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We Own the Night


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#1 Kayvan Gabbay

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Posted 17 October 2007 - 03:50 PM

Granted I thought the above film was faulty in the direction in it's writing. I truly wanted to like it, but the character transformation of Phoenix's character was atrociously bad and unbelievable and some of the acting choices towards the latter portion of the film were questionable at best, where was the direction? i liked most of the story in the 1st half but it could've been a much better, and stronger film across the board?

But there was one thing that amazed be about this film and that was the CINEMATOGRAPHY. It truly evoked the look of the 80s and it felt like there a softness/diffusion over the lens. or something else (i'm not a cinematographer so don't have a clue).

any info would be great? also, anyone know what the stock was and what camera it was filmed with?

thanks.
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#2 Max Jacoby

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Posted 17 October 2007 - 05:13 PM

On imdb there are pics with an Arricam ST and a 27mm Cooke S4 lens. But obviously that combination alone isn't going to give you the look of the picture.

I'm looking forward to this film, even though the writing seems to be a bit weak. James Gray's previous film, 'The Yards' had a really nice look to it. Harris Savides lit that. It was shot on C-Series and he underexposed between 2 1/2 and 3 1/2 stops and printed it up afterwards again. The stock really broke down, the colors became very muted and everything had this nice patina, a gorgeous looking film that is!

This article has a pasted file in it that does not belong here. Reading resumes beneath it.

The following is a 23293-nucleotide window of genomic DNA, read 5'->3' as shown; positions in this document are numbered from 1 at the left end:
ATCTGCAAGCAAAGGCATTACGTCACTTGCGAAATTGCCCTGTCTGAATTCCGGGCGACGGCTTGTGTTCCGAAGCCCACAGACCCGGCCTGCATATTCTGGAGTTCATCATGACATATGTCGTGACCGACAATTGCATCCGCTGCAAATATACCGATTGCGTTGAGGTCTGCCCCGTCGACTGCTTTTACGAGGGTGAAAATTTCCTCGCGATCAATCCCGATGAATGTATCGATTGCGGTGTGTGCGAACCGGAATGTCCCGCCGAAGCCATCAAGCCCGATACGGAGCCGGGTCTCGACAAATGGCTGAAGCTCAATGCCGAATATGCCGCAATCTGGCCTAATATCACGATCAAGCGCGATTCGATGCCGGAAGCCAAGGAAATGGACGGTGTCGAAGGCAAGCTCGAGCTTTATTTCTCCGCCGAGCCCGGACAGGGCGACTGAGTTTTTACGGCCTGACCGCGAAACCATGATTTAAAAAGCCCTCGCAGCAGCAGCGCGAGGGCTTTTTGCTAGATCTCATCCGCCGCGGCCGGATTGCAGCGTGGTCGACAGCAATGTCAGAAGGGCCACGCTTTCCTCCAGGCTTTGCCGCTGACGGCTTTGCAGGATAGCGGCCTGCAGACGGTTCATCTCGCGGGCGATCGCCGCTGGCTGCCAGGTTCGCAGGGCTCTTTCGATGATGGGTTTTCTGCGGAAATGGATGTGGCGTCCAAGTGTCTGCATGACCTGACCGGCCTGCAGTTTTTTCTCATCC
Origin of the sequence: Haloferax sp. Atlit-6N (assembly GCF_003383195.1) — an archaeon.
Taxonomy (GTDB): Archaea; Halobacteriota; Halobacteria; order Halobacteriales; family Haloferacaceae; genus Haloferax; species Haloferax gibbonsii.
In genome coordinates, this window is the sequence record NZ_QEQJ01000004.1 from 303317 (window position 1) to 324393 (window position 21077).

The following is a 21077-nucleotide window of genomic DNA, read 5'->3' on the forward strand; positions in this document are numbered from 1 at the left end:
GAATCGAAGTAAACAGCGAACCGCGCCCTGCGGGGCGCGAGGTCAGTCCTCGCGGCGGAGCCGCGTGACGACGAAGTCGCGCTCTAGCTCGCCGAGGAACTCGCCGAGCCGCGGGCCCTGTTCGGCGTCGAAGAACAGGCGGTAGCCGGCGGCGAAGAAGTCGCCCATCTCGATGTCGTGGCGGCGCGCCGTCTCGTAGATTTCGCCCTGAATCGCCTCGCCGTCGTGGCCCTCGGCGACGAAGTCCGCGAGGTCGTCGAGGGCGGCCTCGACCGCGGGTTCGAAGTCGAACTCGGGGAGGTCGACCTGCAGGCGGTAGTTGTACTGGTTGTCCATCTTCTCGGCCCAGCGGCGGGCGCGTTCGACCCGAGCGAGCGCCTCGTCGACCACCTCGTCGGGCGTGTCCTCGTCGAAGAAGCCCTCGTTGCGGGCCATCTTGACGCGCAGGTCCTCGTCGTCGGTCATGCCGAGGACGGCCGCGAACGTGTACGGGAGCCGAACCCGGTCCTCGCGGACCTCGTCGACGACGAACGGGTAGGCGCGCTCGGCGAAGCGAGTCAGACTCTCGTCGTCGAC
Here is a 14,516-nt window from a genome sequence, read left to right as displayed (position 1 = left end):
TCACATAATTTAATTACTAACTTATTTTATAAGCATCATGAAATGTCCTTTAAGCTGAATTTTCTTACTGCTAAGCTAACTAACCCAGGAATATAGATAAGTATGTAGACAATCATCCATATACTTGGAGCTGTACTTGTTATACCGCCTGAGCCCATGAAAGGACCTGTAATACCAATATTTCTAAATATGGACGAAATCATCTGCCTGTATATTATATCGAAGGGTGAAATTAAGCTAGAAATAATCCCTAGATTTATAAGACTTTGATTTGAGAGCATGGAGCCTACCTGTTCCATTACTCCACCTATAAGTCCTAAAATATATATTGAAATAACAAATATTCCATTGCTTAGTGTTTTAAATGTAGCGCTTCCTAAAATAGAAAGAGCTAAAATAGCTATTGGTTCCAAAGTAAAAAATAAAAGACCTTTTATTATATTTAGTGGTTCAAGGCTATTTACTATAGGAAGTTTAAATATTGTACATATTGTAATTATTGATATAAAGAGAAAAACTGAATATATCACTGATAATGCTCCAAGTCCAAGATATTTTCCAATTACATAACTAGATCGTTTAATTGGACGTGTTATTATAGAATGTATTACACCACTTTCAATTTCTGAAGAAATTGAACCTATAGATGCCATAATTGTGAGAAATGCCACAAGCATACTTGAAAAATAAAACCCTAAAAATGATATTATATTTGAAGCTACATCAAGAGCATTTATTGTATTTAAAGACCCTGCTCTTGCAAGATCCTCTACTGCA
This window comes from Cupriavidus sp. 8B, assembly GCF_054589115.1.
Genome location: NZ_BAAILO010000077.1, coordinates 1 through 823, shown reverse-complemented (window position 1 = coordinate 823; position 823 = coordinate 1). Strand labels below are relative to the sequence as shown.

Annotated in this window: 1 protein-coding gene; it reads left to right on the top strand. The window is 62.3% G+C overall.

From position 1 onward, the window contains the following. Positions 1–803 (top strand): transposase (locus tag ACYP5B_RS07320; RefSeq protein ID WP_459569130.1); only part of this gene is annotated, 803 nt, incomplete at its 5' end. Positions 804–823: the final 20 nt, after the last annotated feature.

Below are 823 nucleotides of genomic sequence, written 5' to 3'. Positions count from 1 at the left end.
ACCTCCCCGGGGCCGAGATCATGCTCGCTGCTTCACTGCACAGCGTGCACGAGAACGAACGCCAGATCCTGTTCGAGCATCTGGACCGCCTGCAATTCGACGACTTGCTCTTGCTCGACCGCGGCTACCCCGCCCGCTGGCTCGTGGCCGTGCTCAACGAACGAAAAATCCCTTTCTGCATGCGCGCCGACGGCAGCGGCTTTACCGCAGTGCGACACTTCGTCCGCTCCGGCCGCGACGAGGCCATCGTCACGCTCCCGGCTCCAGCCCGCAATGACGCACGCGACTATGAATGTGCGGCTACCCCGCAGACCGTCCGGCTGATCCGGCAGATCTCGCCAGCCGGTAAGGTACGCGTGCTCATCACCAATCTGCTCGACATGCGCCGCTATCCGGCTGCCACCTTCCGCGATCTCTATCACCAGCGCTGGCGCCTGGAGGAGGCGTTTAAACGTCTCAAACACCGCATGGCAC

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#3 Dan Goulder

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Posted 18 October 2007 - 04:41 PM

The 'bokeh' looked like Cooke S4 and, increasingly rare in this day and age for a wide-distribution film, the movie appeared to be shot in good ol' standard 35 with an optical finish.
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#4 David Mullen ASC

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Posted 18 October 2007 - 09:23 PM

The 'bokeh' looked like Cooke S4 and, increasingly rare in this day and age for a wide-distribution film, the movie appeared to be shot in good ol' standard 35 with an optical finish.


The ICG Magazine article said Cooke lenses were used, but while they planned on doing a photochemical finish, they now planned on doing a D.I. but keeping that look, though the article was written I guess before they did the final work so it's unclear.

The article says it was shot on 5229 (Expression 500T) rated at 500T but pull-processed by one stop. This means that the final negative was a stop underexposed ("thin") probably softening the blacks. He also used a 1/8 Coral warming filter.
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#5 Jonathan Bowerbank

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Posted 18 October 2007 - 10:24 PM

A lot of the INT night scenes in the police station were quite grainy...especially a single shot of Phoenix that was so grainy and sharp that it looked like video, it was strange.

Overall, I thought the film was well shot, except for some perhaps inappropriate handheld near the end. I have to agree with the critique on the writing and direction. The lack of protection that these people had from the Russian mafia, especially being that the Chief of Police was in danger was ridiculous and unrealistic.

There are a lot of plot issues, and some huge problems with Phoenix's character's arc. But I think James Gray is improving with each film he makes, directorially. Guess we'll have to wait another 6 to 7 years before his next film...the way he's going.
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